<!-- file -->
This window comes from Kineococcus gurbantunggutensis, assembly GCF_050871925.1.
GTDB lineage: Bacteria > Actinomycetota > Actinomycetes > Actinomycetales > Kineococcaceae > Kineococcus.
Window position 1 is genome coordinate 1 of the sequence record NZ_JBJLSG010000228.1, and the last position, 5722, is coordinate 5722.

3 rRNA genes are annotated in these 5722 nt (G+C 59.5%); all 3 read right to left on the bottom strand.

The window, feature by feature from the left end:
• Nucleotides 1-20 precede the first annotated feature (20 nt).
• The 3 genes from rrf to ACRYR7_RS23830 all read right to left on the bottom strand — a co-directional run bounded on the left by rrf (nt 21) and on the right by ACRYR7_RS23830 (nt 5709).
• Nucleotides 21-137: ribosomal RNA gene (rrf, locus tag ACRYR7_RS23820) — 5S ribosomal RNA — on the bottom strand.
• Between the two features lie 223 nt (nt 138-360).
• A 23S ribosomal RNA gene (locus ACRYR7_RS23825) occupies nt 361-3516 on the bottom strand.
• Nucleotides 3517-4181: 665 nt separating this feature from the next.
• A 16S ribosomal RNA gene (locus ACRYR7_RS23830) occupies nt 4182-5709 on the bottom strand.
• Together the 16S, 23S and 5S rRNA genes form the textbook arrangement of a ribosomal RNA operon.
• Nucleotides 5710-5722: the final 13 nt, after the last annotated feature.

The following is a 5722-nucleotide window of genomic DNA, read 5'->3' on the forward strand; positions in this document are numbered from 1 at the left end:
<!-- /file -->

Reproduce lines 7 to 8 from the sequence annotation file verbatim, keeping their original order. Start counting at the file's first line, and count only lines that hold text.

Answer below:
• The 3 genes from rrf to ACRYR7_RS23830 all read right to left on the bottom strand — a co-directional run bounded on the left by rrf (nt 21) and on the right by ACRYR7_RS23830 (nt 5709).
• Nucleotides 21-137: ribosomal RNA gene (rrf, locus tag ACRYR7_RS23820) — 5S ribosomal RNA — on the bottom strand.